Expected to have sold over a million copies on the first day of release, the world’s most popular sports game franchise, FIFA, takes to the pitch with its third next-gen release. Although Messi appears on the box art again for 2016, this year’s release focuses on defense rather than offense – an approach that has crept into the game’s development too. EA has stuck closely to its ‘if it’s not broken, don’t fix it’ principle with this release and, unfortunately, with only a few marginal updates (a handful of additions and tweaks), a feeling of staleness has descended upon the king of football.
Another year, another FIFA. With over 13 billion hours of online gaming devoted to its predecessor, there is no doubt that this year’s game will find an audience — the brand alone will ensure that. Undoubtedly still an impressive game that has steadily evolved, stuffed with official licenses and game modes, FIFA will manage to find a special place in your heart, despite the criticism. On the field, it plays much the same as last year, although more time has been spent on the games defensive play and there is far less emphasis on pace. Its most notable additions this round are the FIFA Ultimate Team Draft, women’s teams, an improved career mode that adds Pre-Season Tournaments and Player Training to the mix. So yes, it is much more than just a roster update. There is enough to keep football fanatics busy.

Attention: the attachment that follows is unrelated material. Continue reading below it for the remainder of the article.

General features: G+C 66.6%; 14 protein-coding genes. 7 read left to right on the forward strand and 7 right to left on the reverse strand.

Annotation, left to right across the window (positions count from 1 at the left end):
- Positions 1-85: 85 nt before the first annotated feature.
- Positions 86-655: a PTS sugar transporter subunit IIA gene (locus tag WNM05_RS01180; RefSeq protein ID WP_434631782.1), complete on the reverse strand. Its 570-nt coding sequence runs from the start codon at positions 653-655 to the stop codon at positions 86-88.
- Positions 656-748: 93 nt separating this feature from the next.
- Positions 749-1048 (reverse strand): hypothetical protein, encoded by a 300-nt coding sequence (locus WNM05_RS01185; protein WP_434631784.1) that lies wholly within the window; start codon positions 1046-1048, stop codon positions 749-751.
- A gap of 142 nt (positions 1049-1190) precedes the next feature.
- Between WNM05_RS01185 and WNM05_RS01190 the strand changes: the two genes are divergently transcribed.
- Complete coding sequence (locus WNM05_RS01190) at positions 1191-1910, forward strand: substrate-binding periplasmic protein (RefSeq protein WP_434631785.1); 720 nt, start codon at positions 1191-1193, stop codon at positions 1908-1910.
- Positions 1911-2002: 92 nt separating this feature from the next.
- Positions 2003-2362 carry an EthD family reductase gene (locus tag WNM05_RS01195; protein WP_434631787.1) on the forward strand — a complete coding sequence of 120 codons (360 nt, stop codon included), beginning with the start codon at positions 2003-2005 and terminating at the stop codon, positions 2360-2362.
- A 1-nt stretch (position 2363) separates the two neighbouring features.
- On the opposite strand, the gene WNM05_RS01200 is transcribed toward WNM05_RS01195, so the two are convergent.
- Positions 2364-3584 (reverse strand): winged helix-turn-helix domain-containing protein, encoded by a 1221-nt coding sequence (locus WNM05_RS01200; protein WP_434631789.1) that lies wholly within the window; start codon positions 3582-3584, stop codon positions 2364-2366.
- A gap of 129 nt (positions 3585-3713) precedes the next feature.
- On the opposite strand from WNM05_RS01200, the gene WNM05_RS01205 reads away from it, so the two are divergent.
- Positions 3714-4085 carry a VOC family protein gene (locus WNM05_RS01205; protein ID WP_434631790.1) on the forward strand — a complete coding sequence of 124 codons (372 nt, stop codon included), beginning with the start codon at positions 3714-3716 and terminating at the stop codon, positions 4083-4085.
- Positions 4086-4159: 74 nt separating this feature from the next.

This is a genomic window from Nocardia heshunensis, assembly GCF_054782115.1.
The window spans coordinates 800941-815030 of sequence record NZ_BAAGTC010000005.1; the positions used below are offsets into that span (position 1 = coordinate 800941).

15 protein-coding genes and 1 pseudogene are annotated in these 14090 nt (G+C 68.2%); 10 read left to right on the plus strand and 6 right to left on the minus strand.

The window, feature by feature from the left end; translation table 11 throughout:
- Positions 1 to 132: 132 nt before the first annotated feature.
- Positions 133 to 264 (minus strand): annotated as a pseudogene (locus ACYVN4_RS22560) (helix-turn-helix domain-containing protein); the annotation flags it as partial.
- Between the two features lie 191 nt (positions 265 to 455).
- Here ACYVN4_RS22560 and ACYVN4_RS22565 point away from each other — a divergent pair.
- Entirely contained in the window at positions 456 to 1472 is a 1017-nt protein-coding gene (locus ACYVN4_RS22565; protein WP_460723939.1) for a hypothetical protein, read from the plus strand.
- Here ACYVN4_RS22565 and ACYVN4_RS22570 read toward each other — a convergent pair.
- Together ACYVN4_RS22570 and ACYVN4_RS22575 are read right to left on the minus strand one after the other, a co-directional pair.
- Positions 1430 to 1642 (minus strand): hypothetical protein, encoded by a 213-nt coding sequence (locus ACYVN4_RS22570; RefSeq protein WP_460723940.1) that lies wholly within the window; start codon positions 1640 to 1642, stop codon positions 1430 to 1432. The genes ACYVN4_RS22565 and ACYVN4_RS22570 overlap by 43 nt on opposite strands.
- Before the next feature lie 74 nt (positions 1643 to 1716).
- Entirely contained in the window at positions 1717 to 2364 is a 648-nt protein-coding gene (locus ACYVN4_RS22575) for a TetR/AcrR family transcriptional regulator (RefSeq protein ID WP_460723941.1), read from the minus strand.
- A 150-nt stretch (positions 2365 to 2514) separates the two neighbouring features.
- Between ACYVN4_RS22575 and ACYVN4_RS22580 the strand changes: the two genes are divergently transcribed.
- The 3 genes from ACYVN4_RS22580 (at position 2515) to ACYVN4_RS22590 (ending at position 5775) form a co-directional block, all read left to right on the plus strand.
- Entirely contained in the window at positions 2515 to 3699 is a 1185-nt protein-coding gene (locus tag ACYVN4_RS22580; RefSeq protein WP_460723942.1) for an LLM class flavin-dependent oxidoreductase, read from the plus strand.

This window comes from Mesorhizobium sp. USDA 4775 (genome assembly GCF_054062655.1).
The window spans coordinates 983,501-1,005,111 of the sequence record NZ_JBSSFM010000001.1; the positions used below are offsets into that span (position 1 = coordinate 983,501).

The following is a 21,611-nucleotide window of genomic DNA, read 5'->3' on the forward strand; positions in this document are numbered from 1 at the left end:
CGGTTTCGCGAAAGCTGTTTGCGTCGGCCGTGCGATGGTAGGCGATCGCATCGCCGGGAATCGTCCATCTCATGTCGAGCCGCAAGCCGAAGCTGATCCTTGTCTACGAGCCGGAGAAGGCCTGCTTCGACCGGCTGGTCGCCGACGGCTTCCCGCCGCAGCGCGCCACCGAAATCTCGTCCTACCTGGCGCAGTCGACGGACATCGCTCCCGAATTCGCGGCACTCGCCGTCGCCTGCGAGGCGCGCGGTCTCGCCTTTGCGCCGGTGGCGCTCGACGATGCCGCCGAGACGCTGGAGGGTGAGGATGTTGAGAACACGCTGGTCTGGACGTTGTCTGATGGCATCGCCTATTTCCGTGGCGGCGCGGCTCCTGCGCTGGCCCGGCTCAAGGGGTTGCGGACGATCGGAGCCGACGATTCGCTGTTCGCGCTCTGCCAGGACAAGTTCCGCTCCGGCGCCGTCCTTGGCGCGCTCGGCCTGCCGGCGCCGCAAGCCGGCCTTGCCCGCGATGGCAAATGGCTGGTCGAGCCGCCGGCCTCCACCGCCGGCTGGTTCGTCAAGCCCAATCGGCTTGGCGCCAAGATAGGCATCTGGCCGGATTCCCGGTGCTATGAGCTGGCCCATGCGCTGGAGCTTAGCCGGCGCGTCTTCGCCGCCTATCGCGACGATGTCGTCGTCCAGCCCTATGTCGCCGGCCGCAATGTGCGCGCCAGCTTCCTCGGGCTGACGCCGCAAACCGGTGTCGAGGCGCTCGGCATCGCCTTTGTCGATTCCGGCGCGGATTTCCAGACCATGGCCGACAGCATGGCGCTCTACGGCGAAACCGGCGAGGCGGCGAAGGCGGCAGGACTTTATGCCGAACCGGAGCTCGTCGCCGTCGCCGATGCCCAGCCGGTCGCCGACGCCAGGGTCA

What we like?
What we dislike
FIFA has always felt leaps ahead of underdog PES, but no more. The latest Pro Evolution release is arguably as good or perhaps even better than FIFA 16. Of course, avid fans won’t care and won’t want to hear any of it. Those whose hearts are set on EA’s FIFA, will find it pitch perfect. FIFA 16 is still an enjoyable experience. When the final whistle blows, veterans will be pleased.